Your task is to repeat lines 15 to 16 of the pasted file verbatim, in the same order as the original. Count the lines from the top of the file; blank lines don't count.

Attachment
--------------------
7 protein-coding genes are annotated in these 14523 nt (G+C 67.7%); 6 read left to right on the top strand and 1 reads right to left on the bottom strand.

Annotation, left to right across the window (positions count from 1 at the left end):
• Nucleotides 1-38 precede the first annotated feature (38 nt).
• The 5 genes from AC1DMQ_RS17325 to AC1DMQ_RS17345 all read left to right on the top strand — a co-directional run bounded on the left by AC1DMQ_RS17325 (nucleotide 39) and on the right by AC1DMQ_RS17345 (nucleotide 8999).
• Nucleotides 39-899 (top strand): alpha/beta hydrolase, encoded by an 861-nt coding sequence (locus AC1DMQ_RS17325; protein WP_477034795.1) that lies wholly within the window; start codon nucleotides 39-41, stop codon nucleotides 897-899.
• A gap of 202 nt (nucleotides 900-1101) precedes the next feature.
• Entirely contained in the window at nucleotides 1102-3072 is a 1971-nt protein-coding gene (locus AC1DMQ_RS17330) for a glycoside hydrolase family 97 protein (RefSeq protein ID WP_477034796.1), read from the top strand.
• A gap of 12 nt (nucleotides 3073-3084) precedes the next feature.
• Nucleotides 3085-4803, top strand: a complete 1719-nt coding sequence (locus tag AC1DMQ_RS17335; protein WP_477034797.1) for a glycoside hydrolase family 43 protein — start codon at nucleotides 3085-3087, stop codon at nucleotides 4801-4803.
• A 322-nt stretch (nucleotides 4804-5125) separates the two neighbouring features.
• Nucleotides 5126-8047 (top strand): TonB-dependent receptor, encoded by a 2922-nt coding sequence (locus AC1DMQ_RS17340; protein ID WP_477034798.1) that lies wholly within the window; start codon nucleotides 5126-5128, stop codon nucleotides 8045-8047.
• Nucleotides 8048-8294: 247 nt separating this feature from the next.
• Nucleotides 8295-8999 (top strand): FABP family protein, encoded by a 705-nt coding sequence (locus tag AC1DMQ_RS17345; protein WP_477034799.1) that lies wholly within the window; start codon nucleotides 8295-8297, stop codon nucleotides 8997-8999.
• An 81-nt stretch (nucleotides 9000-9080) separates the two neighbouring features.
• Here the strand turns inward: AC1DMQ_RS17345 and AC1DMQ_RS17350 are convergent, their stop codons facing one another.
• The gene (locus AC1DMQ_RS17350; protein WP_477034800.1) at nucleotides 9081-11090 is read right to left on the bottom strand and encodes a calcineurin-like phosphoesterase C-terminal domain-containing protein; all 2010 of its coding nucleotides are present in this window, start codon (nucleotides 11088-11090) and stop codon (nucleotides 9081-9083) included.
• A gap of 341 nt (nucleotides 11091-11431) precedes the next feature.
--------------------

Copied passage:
• Here the strand turns inward: AC1DMQ_RS17345 and AC1DMQ_RS17350 are convergent, their stop codons facing one another.
• The gene (locus AC1DMQ_RS17350; protein WP_477034800.1) at nucleotides 9081-11090 is read right to left on the bottom strand and encodes a calcineurin-like phosphoesterase C-terminal domain-containing protein; all 2010 of its coding nucleotides are present in this window, start codon (nucleotides 11088-11090) and stop codon (nucleotides 9081-9083) included.